# Do I really need lambda abstraction for type theory?

So I think I somewhat understand the type theory of the various lambda calculi in the lambda cube, from the simply typed lambda calculus to the calculus of constructions, but looking at it I'm wondering if I really need lambda abstraction to use it. I understand that you can use these lambda operators to construct quantifiers, logical connectives, and the like. But do we need them or can we just use type construction on its own and create quantifiers and operators that work on terms that return a propositional type, using ordinary classical logic?

This seems more straightforward for me coming from my familiarity with logic over lambda calculus, and the logic constructed with lambda calculus seems a bit unnatural, along with it being weaker than classical logic.

Question:

Can I dispense with lambda abstraction in type theory, and what do I lose by doing that?

• Without lambda abstraction, how do you create a term of function type? Commented Feb 13, 2015 at 20:07
• With the function type constructor. Without lambda abstraction I can't create anonymous functions, but I'm not quite sure I need those... Commented Feb 13, 2015 at 20:21
• Why is it more straightforward to work in a context where functions are not first-class citizens? Commented Feb 13, 2015 at 20:48
• The function type constructor produces a type. I am asking you about terms of function type. Commented Feb 13, 2015 at 21:00
• I thought completeness depended on the semantics; We assume general semantics and it's complete. It's not obvious to me that practical implementations are simpler or less tedious with the unity of terms and propositions from my initial attempt of a HOL prover, though I trust your expertise enough to give it a second look; With propositions I only care about rules and entailment, and terms it's unification. We may be talking about different things, because lambda binding looks to mostly be about creating anonymous functions which at first look seems unnecessary if you have a Herbrand universe. Commented Feb 14, 2015 at 1:33

Unlike set theory, where sets taken as the most fundamental objects, type theory takes functions as the first-class mathematical objects. Then we obviously need something like a function type to work on. But how to construct inhabitants of this type? By $$\lambda$$-abstraction, which is what we call the function type constructor.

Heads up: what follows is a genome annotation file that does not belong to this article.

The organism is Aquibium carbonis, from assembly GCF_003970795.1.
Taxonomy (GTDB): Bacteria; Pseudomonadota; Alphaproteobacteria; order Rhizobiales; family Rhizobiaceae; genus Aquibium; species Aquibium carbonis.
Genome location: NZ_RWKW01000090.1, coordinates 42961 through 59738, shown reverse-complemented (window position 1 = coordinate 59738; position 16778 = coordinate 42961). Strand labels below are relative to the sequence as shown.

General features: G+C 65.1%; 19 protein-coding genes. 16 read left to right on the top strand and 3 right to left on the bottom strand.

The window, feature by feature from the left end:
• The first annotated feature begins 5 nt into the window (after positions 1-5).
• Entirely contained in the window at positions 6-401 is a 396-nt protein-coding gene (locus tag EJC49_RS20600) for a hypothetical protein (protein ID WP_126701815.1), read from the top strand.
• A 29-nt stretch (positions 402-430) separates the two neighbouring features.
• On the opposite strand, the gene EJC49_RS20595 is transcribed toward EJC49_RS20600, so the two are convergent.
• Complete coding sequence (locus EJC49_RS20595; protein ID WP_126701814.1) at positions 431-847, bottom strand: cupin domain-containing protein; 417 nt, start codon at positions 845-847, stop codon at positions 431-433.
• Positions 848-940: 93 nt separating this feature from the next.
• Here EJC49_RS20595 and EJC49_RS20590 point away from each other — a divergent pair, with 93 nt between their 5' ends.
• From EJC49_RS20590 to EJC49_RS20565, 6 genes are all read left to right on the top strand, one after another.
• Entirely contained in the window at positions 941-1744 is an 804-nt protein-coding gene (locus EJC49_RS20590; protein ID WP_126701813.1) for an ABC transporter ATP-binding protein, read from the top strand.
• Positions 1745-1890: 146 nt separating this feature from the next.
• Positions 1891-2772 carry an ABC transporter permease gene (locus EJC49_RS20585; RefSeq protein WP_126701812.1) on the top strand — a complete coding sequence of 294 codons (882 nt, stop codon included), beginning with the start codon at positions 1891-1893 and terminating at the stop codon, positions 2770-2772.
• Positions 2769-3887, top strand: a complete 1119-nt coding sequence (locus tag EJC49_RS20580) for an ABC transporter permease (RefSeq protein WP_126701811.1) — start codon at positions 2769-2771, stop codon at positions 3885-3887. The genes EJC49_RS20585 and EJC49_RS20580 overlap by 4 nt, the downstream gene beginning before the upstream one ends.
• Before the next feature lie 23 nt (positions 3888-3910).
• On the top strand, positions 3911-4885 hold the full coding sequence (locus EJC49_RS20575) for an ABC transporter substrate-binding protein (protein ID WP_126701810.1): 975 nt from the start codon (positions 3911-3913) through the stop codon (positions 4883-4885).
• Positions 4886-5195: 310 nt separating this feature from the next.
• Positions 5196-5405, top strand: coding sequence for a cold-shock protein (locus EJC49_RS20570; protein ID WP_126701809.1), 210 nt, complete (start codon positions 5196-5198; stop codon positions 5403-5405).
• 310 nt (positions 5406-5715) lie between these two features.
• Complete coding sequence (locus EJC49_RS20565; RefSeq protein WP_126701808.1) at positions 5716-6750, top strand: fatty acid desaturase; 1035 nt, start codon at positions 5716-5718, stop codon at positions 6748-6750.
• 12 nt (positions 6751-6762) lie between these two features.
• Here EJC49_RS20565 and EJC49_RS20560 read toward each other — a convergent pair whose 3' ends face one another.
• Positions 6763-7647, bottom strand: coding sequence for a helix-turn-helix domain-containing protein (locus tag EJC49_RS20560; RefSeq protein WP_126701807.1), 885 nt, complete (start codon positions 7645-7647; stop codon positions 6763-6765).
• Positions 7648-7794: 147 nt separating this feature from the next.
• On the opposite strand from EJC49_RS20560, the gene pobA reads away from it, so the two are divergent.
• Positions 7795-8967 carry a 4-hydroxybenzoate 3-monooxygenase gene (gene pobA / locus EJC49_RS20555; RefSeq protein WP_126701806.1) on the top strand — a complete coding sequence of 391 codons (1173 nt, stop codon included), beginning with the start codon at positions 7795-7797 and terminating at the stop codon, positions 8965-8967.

Let $$b$$ be an inhabitant of a type $$B$$ under the assumption that $$x$$ is an inhabitant of $$A$$, that is

$$x : A \vdash b : B$$

Then we can construct an inhabitant of the function type $$A \to B$$ by $$\lambda$$-abstraction on $$b$$:

$$\vdash \lambda x.b: A\rightarrow B$$

You ask what you lose if you remove $$\lambda$$-abstraction. The straightforward answer is that you can no longer construct elements of the function type. Since there is no such thing as a free lunch, we would have to replace it with something else.

One of the most remarkable alternatives is the notion of a combinator from combinatory logic. It eliminates the need of bound variables by using primitive high-order functions called combinators, some of which are

$$I : A \to A$$ $$K : A \to (B \to A)$$ $$S : (A \to (B \to C)) \to (A \to B) \to (A \to C)$$

for any types $$A, B, C$$.

Now rather than using lambda-abstraction, functions are constructed out of combinators. But note that the notion of $$\lambda$$-abstraction is still here under the hood. In particular,

$$I := \lambda x. x$$ $$K := \lambda x.\lambda y. x$$ $$S := \lambda f. \lambda g. \lambda x. (f x) (g x)$$

I think what you're after is, instead of having the following statement:

$(\lambda x \colon t_{dom}.e) \colon (\Pi x \colon t_{dom}. t_{cod})$

we have this one?

$(\lambda x \colon t_{dom}.e \colon t_{cod}) \colon (\lambda x \colon t_{dom}. t_{cod})$

It actually seems like it would almost be more consistent for me...